But, based on the limited numbers of planets found so far, Dr Boss has estimated that each Sun-like star has on average one "Earth-like" planet.

This simple calculation means there would be huge numbers capable of supporting life.

"Not only are they probably habitable but they probably are also going to be inhabited," Dr Boss told BBC News. "But I think that most likely the nearby 'Earths' are going to be inhabited with things which are perhaps more common to what Earth was like three or four billion years ago." That means bacterial lifeforms.


Thanks



posted on Feb, 15 2009 @ 06:15 PM
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Originally posted by SaviorComplex

Originally posted by wutone
Billions of earth's eh.

Very interesting.


I don't think they mean billions of Earths; when astronomers say Earth-like planets, they don't necessarily mean temperate, life-bearing planets. Rather, they mean terrestrial planet, rocky planet of similar composition to the Earth.




I beg to differ:

"Researchers have calculated that up to 37,964 worlds in our galaxy are hospitable enough to be home to creatures at least as intelligent as ourselves.

Astrophysicist Duncan Forgan created a computer programme that collated all the data on the 330 or so planets known to man and worked out what proportion would have conditions suitable for life.

The estimate, which took into account factors such as temperature and availability of water and minerals, was then extrapolated across the Milky Way.

Mr Forgan believes that the life forms would not be amoeba wriggling on the end of a microscope but species at least as advanced as humans.

Mr Forgan, who believes it will take 300 to 400 years for us to make contact with our neighbours, said: "I believe the estimate of 361 intelligent civilisations to be the most accurate. "



Source:www.telegraph.co.uk...



posted on Feb, 15 2009 @ 06:57 PM
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Originally posted by Nightchild
I beg to differ:

"Researchers have calculated that up to 37,964 worlds in our galaxy are hospitable enough to be home to creatures at least as intelligent as ourselves.

Mr Forgan...said: "I believe the estimate of 361 intelligent civilisations to be the most accurate. "


Beg to differ with what, exactly?

The OP article says there are billions of Earth-like worlds, and you quote an article saying out of those billions, only 361 to 38,000 would harbor intelligent life. At best, that would mean in our galaxy with 200 billion stars (the lower end of the estimate) only .00000019% harbor intelligent life.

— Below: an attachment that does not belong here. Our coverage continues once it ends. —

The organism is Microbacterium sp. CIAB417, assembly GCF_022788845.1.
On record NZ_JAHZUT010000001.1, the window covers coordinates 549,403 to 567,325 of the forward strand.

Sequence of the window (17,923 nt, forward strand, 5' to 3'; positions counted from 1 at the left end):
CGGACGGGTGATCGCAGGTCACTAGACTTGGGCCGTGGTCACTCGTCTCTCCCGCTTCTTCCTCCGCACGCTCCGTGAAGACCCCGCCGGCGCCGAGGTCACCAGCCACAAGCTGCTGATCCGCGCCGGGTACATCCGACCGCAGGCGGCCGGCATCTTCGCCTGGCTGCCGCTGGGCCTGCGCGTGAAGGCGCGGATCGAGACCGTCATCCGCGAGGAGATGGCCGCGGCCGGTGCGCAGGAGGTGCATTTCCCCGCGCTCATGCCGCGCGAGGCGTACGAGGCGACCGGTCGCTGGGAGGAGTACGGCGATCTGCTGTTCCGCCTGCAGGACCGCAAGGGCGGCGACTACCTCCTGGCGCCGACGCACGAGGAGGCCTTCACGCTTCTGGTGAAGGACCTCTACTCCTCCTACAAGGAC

Remember, if our own solar system is anything like the rest of the galaxy, for every Earth there is a Venus, Mercury and Mars.



posted on Feb, 15 2009 @ 07:03 PM
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Originally posted by The Quiet Earth

The BBC article quotes Dr Boss as stating that each Sun-like star probably has an orbiting planet inhabited by bacterial lifeforms.


I think you are confusing two separate (though related) statements. Read the below quote again.



But, based on the limited numbers of planets found so far, Dr Boss has estimated that each Sun-like star has on average one "Earth-like" planet.

This simple calculation means there would be huge numbers capable of supporting life.


Dr. Boss is not saying that each sun-like star will possess an Earth-like world, and then in turn each of those will harbor life. He is saying each sun harbors an Earth-like world and huge numbers of those may support life.



posted on Feb, 15 2009 @ 07:06 PM
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Originally posted by wutone

I am expecting an article int he near future sating that intelligent life is possible.

The an article stating that intelligent life can be seeking each other just like we are attempting to seek other life out there.


You must not have read the OP; that is what the article is about, the estimated number of intelligent civilizations in the galaxy.

As for your second point, what do you think the purpose of SETI is?



posted on Feb, 16 2009 @ 09:28 AM
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reply to post by SaviorComplex
 




As for your second point, what do you think the purpose of SETI is?


I'd say it's less a SEARCH for intelligent life, and more of a 'doorbell' for aliens that have already found us.



posted on Feb, 16 2009 @ 02:11 PM
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Hi

Thanks for pointing that out and clarifying Dr Boss’ reasoning. It seems reasonable to imagine that only a proportion of the planets that Dr Boss refers to would be conducive to the advent of life.

Thanks